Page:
Upcoming Events & Initiatives
- August 31st- Deadline to apply for GA Path Program, an initiative to expose more minorities and women to careers in Governmental Affairs (lobbying)
- November 8th– 1st EVER Georgia Blacks in Tech Policy Conference. Registration opens Sept. 1st. Sign up for my enewsletter to receive early registration link.
- Outstanding RFP– Looking for an organization with strong corporate ties to develop a program to train and expose minorities and women to PAID corporate board positions. More information HERE.
I am Chief Diversity Activist and Consultant of Kendrick Advisory & Advocacy Group, LLC. We curate and execute customized initiatives, programs and events for organizations to meet their specific diversity & inclusion objectives and provide results. I practiced private securities law for over a decade before this transition to more meaningful work. I was featured in the Huffington Post as 1 of 25 People Poised to Scale Atlanta’s Growing Technology Start Up Ecosystem for Black Americans and Beyond.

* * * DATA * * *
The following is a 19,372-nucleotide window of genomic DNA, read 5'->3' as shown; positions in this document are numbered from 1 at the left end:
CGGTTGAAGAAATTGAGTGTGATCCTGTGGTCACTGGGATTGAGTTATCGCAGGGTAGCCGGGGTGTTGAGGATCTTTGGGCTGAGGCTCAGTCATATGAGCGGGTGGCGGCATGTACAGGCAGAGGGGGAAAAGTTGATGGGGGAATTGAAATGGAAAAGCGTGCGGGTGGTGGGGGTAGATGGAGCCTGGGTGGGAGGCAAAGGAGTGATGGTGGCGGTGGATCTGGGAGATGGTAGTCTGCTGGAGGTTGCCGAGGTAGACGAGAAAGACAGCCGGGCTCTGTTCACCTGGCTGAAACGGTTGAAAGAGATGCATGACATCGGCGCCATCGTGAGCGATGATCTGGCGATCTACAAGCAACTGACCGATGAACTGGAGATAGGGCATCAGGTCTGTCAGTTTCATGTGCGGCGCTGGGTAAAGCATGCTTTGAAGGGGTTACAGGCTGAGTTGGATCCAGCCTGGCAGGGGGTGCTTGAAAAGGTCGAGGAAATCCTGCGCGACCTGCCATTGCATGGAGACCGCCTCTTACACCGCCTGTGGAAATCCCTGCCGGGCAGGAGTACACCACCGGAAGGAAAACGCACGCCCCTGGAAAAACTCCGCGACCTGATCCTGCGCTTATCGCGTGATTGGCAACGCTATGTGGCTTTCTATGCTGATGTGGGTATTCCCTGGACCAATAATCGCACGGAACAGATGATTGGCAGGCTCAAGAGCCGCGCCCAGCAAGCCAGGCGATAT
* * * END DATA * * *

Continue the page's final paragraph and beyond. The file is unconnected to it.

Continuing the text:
I serve as a board member of the Technology Association of Georgia’s corporate development society founder and Board Chair of Minority Access to Capital, Inc., a non-profit dedicated to educating and empowering minorities on how to access capital to grow their business and create generational wealth. I have been elected to the Georgia House of Representatives since 2010, serving over 54,000 Georgians in DeKalb and Gwinnett counties under the Georgia State Capitol each year.